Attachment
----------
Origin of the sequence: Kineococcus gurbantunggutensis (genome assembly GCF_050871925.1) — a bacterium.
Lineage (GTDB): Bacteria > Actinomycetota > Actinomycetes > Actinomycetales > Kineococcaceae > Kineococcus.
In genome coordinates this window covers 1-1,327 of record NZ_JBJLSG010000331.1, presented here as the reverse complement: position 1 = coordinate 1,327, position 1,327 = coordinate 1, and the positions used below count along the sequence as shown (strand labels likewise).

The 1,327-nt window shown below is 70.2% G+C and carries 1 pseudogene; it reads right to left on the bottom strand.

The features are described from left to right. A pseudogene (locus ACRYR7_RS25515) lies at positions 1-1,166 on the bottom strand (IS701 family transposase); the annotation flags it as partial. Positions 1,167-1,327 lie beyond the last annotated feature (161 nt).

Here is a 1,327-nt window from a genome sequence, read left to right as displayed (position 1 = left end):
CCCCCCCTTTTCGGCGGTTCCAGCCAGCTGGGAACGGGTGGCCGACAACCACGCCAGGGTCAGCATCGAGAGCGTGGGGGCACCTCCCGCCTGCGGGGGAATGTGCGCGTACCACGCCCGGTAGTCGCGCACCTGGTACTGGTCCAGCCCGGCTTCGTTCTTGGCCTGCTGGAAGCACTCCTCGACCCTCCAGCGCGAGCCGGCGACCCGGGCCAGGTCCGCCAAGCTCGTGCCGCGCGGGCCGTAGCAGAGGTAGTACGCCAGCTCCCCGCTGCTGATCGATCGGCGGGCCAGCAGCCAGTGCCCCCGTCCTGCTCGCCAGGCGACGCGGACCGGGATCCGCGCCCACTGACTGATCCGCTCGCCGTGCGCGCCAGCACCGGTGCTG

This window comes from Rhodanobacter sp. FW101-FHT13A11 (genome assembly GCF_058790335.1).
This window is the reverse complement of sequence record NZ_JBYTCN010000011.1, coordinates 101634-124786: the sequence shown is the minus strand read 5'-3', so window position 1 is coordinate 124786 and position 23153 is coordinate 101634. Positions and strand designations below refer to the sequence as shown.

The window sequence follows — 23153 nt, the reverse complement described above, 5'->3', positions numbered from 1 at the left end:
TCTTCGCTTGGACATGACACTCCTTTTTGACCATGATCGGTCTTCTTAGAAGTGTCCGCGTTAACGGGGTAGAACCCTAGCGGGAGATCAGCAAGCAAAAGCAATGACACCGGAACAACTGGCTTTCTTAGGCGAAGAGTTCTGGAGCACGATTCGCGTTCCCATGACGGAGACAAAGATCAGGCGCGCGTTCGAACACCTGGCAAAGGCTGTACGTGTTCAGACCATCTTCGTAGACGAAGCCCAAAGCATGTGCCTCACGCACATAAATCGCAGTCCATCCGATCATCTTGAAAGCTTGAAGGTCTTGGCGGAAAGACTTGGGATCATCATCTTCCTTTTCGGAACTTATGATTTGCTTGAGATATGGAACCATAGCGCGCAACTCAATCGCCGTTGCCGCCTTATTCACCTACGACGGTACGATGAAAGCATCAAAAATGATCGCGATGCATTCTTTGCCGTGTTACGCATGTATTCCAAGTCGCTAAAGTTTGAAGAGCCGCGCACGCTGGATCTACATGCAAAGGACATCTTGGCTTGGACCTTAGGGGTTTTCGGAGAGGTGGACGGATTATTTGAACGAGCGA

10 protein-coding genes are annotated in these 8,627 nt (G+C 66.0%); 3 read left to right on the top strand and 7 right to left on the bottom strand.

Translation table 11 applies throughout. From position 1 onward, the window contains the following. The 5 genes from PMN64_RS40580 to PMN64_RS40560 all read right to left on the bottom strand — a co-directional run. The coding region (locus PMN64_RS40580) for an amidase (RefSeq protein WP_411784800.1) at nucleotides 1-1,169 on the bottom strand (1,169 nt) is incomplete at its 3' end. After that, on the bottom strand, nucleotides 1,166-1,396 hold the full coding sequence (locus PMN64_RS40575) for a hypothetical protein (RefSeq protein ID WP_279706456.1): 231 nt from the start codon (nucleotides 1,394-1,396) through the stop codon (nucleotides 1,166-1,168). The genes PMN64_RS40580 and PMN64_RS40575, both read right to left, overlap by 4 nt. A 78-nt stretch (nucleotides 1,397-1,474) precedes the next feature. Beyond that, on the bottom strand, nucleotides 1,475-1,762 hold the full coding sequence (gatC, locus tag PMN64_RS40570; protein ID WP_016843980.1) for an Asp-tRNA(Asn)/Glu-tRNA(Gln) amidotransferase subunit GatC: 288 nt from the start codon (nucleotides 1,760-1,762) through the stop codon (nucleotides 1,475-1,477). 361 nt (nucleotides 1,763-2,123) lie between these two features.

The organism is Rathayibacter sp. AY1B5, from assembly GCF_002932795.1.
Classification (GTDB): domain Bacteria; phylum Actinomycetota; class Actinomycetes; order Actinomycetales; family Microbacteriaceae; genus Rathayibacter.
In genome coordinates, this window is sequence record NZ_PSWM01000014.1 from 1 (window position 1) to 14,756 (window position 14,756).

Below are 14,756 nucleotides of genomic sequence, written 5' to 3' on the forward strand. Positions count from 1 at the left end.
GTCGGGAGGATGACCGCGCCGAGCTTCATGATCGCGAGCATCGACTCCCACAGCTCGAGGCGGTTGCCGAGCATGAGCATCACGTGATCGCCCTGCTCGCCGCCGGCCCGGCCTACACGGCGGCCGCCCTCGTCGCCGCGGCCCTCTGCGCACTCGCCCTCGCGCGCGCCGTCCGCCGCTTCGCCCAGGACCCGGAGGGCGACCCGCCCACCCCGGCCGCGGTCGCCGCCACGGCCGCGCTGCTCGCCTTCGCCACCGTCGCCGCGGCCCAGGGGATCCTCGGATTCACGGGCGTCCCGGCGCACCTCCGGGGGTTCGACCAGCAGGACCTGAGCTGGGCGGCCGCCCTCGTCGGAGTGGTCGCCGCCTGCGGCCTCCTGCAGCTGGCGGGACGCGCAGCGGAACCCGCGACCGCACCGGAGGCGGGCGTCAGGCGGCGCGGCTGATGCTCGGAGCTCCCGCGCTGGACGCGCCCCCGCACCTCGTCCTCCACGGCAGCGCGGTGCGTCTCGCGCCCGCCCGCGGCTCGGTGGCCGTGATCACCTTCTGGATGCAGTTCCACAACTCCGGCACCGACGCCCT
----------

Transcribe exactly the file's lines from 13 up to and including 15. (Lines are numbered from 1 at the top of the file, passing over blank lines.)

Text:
Translation table 11 applies throughout. From position 1 onward, the window contains the following. The 5 genes from PMN64_RS40580 to PMN64_RS40560 all read right to left on the bottom strand — a co-directional run. The coding region (locus PMN64_RS40580) for an amidase (RefSeq protein WP_411784800.1) at nucleotides 1-1,169 on the bottom strand (1,169 nt) is incomplete at its 3' end. After that, on the bottom strand, nucleotides 1,166-1,396 hold the full coding sequence (locus PMN64_RS40575) for a hypothetical protein (RefSeq protein ID WP_279706456.1): 231 nt from the start codon (nucleotides 1,394-1,396) through the stop codon (nucleotides 1,166-1,168). The genes PMN64_RS40580 and PMN64_RS40575, both read right to left, overlap by 4 nt. A 78-nt stretch (nucleotides 1,397-1,474) precedes the next feature. Beyond that, on the bottom strand, nucleotides 1,475-1,762 hold the full coding sequence (gatC, locus tag PMN64_RS40570; protein ID WP_016843980.1) for an Asp-tRNA(Asn)/Glu-tRNA(Gln) amidotransferase subunit GatC: 288 nt from the start codon (nucleotides 1,760-1,762) through the stop codon (nucleotides 1,475-1,477). 361 nt (nucleotides 1,763-2,123) lie between these two features.

The organism is Rathayibacter sp. AY1B5, from assembly GCF_002932795.1.
Classification (GTDB): domain Bacteria; phylum Actinomycetota; class Actinomycetes; order Actinomycetales; family Microbacteriaceae; genus Rathayibacter.